Carotenoid x breeders – a partnership that has worked
Currently, several carotenoid-based products have been used in animal nutrition. The continuous search for improvement in poultry feeding....
Currently, several carotenoid-based products have been used in animal nutrition. The continuous search for improvement in poultry feeding has led to the inclusion of herbs and spices in the diet to replace feed additives, reduce antimicrobials, or even use alternative feeds where their components do not have pigments in the composition.
Examples are plant extracts, essential oils, and phytogenic additives. These products have biologically active compounds such as polyphenols, carotenoids, and vitamins, which can act as antioxidants, pigments, or immunomodulators, presenting these effects in feed, birds, eggs, or even progeny.
Lipid peroxidation in birds is mainly influenced by the quality of the raw material, the high presence of unsaturated fatty acids in the tissues, and the inadequate intake of nutrients involved in the antioxidant defense system. Therefore, the inclusion of antioxidants in birds' diets aims to preserve the quality and nutritional levels of the feed and, consequently, protect the tissues of the live bird and the final product of the breeders, which are fertile eggs and chicks.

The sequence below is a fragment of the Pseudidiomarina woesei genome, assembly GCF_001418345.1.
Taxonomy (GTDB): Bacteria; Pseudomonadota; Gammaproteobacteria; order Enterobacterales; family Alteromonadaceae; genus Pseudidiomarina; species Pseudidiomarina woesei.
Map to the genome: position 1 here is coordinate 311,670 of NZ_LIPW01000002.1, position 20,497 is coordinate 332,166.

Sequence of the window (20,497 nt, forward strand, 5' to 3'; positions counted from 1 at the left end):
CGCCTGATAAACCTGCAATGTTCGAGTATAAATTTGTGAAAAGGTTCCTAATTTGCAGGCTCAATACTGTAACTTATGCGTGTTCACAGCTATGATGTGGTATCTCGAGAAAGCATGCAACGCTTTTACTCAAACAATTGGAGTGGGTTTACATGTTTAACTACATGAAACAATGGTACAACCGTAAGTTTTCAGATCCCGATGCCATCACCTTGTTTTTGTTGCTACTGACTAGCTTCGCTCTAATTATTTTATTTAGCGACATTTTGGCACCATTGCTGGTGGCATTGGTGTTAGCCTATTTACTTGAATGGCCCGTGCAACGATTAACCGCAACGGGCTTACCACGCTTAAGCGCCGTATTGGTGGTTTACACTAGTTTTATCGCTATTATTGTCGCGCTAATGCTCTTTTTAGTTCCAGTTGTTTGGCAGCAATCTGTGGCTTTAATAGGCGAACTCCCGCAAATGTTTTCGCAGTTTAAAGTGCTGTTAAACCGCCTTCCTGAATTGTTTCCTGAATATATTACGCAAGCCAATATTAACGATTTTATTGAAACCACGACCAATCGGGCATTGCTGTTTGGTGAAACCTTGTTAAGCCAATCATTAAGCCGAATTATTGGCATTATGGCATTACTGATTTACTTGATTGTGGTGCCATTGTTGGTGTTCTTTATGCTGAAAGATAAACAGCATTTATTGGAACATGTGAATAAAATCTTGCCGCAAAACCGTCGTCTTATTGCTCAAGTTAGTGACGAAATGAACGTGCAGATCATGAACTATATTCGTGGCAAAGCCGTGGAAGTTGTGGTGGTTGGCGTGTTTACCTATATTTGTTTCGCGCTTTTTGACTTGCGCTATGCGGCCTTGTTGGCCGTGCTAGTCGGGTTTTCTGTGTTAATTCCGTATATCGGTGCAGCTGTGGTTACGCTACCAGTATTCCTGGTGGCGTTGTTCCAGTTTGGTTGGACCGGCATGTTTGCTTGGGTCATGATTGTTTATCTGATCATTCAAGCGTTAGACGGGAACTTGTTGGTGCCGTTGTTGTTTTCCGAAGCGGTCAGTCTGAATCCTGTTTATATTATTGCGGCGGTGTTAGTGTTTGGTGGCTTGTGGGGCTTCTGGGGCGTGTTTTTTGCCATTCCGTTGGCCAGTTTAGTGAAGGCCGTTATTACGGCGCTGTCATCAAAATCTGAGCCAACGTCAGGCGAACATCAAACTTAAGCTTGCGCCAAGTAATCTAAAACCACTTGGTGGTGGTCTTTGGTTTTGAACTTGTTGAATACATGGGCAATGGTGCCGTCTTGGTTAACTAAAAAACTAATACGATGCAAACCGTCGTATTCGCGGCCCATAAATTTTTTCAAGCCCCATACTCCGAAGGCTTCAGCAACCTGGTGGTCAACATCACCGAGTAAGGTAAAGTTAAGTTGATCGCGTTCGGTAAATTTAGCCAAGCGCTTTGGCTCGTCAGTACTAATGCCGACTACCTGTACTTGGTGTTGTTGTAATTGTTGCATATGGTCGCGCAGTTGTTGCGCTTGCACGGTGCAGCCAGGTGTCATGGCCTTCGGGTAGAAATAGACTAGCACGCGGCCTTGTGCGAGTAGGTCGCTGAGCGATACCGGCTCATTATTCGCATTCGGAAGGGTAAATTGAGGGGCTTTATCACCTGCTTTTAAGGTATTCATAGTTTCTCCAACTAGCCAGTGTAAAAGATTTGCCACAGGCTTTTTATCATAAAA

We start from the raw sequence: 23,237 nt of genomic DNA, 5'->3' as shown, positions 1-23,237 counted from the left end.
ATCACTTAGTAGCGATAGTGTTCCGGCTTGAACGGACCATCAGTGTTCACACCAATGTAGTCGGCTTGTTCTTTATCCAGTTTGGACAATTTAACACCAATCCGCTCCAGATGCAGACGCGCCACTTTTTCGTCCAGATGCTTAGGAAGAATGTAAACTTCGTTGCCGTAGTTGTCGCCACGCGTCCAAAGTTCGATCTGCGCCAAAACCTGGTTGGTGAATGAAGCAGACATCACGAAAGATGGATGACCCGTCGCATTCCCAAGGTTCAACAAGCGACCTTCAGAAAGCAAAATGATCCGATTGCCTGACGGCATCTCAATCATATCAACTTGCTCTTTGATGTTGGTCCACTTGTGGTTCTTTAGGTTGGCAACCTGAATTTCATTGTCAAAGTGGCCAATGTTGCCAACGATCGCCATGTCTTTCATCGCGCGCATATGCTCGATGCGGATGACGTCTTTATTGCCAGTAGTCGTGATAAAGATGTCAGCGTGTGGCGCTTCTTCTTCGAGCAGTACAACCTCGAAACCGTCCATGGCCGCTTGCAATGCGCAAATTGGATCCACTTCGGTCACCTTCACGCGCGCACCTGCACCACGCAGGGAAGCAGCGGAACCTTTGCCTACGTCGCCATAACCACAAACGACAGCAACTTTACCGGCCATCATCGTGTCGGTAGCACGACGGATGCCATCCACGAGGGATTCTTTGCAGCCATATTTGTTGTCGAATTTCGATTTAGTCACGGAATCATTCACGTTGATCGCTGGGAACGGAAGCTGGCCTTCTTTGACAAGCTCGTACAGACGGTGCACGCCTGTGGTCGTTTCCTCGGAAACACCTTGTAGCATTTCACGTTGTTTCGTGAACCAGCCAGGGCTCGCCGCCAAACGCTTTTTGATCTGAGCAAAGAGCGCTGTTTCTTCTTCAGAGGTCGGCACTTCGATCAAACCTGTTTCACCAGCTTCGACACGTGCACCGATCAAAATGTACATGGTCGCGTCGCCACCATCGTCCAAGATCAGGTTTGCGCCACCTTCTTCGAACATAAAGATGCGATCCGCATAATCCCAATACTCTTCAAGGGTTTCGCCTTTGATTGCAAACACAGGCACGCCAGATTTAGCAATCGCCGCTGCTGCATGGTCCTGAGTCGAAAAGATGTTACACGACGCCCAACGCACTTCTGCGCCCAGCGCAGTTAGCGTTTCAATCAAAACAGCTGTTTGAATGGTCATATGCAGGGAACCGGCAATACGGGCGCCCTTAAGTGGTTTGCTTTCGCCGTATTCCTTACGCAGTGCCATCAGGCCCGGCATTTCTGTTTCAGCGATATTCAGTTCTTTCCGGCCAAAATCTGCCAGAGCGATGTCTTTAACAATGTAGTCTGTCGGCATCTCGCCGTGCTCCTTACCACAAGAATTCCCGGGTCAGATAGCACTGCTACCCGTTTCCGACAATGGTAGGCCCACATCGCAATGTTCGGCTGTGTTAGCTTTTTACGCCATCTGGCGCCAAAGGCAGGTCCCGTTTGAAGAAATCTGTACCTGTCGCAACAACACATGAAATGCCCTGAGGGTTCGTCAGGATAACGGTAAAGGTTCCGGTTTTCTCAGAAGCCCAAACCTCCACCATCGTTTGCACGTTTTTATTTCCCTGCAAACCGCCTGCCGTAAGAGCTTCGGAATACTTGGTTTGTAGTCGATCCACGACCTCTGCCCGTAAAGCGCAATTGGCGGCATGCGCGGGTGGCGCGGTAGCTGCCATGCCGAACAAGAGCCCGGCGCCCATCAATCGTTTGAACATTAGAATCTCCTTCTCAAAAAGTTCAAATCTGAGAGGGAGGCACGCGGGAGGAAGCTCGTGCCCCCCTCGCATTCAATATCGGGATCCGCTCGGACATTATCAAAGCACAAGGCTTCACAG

Antioxidants help to prevent oxidative stress by removing free radical intermediates and are an effective agent against various diseases. In animal nutrition, antioxidant properties are appreciated for acting primarily as health promoters (Faehnrich et al., 2016).
The process of embryonic development results in a highly oxidative condition for using antioxidants in the diet of breeders and has been maintained in several species. Research has focused on the antioxidant characteristics that carotenoids present, and the results have shown that their presence in the diet and transfer to the egg can potentially reduce oxidation reactions in the yolk (yolk) and in the organism of developing embryos from these eggs.
Carotenoids are substances with pigmenting characteristics found in photosynthetic and nonphotosynthetic organisms, higher plants, algae, fungi, bacteria, and in some animals. These substances can be found in colors between yellow and red, with more than 600 structures already characterized (Fraser, 2004).
Nutritionally, carotenoids are classified into:
- Provitamin carotenoids, representing those having provitamin A activity, or;
- Inactive carotenoids, which perform only antioxidant or coloring activity (Olson, 1999).
Chemically, they can be divided into two groups:
- hydrocarbon carotenoids called carotenes; and
- oxygenated carotenoids, called xanthophylls (Goodwin, 1965).
These two main groups can
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